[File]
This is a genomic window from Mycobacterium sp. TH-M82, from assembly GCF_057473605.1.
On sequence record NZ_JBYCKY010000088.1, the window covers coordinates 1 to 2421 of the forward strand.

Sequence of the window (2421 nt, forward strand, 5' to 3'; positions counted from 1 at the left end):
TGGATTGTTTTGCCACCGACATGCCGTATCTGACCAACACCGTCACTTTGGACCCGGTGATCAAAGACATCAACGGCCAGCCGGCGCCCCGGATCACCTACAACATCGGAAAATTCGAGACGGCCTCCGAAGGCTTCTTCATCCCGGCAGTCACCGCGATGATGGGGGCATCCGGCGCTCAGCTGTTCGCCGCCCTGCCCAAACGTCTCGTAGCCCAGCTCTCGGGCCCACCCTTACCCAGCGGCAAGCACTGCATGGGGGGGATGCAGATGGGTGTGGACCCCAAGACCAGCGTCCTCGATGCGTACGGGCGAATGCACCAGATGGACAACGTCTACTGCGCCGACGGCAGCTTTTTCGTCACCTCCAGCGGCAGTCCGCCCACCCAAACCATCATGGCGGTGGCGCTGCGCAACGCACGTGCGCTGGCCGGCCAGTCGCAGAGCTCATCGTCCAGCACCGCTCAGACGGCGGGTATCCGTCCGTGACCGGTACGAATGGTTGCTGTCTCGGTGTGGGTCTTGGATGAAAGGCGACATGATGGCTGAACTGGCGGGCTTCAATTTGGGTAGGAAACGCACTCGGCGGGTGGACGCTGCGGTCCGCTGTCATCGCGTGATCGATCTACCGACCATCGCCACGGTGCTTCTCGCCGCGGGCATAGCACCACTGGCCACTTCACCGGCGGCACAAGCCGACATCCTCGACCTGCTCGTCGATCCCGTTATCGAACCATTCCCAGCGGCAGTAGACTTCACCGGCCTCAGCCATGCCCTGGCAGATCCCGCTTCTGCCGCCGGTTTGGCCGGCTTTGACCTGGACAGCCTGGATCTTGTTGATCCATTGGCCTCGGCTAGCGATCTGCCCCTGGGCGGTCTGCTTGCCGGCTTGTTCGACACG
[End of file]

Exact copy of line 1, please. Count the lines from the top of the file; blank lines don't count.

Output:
This is a genomic window from Mycobacterium sp. TH-M82, from assembly GCF_057473605.1.